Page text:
Instead of strengthening and consolidating the defenses of the port, the governor-general of Eastern Siberia, Muraviov-Amursky, ordered the port evacuated on March 27, 1855. The situation in Siberia had grown more desperate after Pallas wrecked in the Amur River during the previous winter. Muraviov-Amursky knew the Russian Navy could send no reinforcements, and that the allies had more ships on the scene. Petropavlovsk was doomed.

Zavoiko obeyed the order with his characteristic energy, cutting paths through the ice covering the harbor to facilitate evacuation. He buried the garrison’s guns or loaded them, along with any useful supplies, aboard Aurora and Dwina. By mid-April, with the port still icebound, the Russians were gone. The batteries were empty of guns, the military storehouses were bare, and the treasury was broke. Civilians removed to the village of Avatcha, inland on the Kamchatka Peninsula.

Bruce had sent Encounter and Barracouta to watch the port, starting in early February, but bad weather forced the sailing vessels to stand well away from the harbor. Taking advantage of the snow and fog, the two Russian ships slipped past their guardians undetected and unsuspected. On May 30, the 12-ship allied squadron entered the harbor cautiously despite the lack of enemy fire. They found it almost entirely deserted, except for two Americans and their French servant.

The British and French destroyed the port’s arsenals, batteries, and magazine burned the barracks, bakery, treasury, and other public buildings and sank a whaler they discovered in Rakovia Harbor. They spared the civilian buildings in the town, including a warehouse claimed by the two Americans. Lacking any further incentive to remain in Kamchatka, the allies then left. They scoured the Siberian coast for the Russian forces that had evacuated Petropavlovsk and eventually found them. Aurora, Dwina, and four merchant ships were anchored well up the Amur River, positioned behind a shallow bar. Sheltered by their own guns and shore batteries, they proved too formidable an opponent to attack. The allies left them there, unmolested, until the end of the war.

Lessons from the Battle

HMS Trincomalee is now on display at Hartlepool in northeast England. For years she served as a training vessel for young English sailors.

The Battle of Petropavlovsk, forgotten in the West, is still commemorated in Russia as an outstanding naval victory. The Russians named one of their first ironclad warships Petropavlovsk, and kept a ship of that name in commission throughout the remainder of the life of czarist Russia. A later Petropavlovsk was sunk at Port Arthur during the Russo-Japanese War, and a third Petropavlovsk was one of the four Gangut-class dreadnoughts built by the Imperial Russian Navy before World War I.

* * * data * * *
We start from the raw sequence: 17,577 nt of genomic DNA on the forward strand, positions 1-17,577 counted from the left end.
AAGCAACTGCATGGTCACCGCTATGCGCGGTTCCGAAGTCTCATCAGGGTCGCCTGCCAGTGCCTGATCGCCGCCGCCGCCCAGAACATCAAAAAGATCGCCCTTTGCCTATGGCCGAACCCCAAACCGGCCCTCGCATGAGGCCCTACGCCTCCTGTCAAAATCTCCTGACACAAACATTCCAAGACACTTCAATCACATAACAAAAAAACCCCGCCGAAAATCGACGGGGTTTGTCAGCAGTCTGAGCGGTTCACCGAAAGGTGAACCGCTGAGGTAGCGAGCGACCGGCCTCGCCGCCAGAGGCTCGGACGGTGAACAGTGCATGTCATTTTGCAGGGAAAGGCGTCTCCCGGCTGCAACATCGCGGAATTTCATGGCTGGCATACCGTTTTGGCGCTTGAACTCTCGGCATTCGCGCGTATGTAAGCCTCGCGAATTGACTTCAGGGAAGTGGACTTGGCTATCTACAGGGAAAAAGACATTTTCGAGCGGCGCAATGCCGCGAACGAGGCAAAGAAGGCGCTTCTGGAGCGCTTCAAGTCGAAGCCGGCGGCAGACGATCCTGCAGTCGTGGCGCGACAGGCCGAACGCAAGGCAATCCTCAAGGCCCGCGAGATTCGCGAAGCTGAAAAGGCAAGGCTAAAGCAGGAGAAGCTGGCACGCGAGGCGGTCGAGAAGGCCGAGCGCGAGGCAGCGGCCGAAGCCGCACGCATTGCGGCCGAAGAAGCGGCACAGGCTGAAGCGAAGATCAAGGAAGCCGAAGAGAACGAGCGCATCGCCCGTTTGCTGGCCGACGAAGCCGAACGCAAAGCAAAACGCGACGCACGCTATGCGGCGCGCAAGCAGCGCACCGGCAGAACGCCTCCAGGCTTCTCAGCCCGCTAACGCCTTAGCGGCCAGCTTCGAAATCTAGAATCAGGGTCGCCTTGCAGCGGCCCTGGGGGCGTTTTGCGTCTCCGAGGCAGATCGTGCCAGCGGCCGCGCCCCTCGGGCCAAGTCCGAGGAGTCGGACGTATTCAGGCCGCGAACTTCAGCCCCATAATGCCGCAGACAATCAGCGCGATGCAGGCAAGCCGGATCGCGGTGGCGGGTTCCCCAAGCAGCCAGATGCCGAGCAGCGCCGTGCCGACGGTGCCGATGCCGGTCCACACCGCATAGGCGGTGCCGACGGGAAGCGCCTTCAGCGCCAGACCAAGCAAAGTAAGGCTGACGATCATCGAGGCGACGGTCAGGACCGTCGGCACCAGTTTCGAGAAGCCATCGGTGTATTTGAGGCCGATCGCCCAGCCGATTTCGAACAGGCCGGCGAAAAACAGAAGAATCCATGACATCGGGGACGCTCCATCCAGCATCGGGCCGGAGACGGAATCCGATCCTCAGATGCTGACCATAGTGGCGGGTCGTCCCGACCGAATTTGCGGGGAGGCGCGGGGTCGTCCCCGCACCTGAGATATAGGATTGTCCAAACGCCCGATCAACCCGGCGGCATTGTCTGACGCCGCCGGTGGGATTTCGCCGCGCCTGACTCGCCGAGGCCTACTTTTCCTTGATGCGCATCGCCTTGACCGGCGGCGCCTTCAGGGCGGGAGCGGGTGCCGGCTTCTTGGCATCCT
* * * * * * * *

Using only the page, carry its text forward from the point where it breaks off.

The Russians are entitled to celebrate. Although the battle was a petty action in an ignored theater of a minor war, the Russian defenders of Petropavlovsk nevertheless fought bravely and skillfully, succeeding against a superior opponent. The Russian retreat the following spring was equally skillful, denying the allies their chance for revenge. Another factor encouraging fond Russian memories is that the Battle of Petropavlovsk was one of their rare naval victories in the 19th century—and a victory against the mighty Royal Navy, no less. Although the Russians were hardly facing a commander of Lord Nelson’s abilities during the battle, it was still a victory to be savored.

For the Royal Navy and the French Navy, Petropavlovsk was a cautionary tale about the declining effectiveness of peacetime navies. A good share of the blame for the allied loss lay in poor leadership. Both Admirals Price and Fevrier-Despointes belonged at home, in retirement, not commanding remote units of their respective navies for the first time in their lives. Price simply could not cope with the responsibilities of command. His suicide was less a cause for condemnation than for sympathy. Fevrier-Despointes was too ill to exert an active part in the activity, allowing command to devolve to a senior captain.

The British captains exercised more energy and bravery than judgment. They deferred to Price until his death. While this was to be expected in the 19th-century Royal Navy, they did not rise to the opportunity offered to them after his death. Instead of gathering intelligence and developing a plan that took advantage of Russian weaknesses, Nicholson simply charged into the port on the first day of his command, then allowed the Russians to rebuild the batteries the British and French had destroyed at the cost of more blood and ammunition. Finally, the landing on September 4 was done without adequate reconnaissance or, indeed, any planning at all beyond the point at which they landed.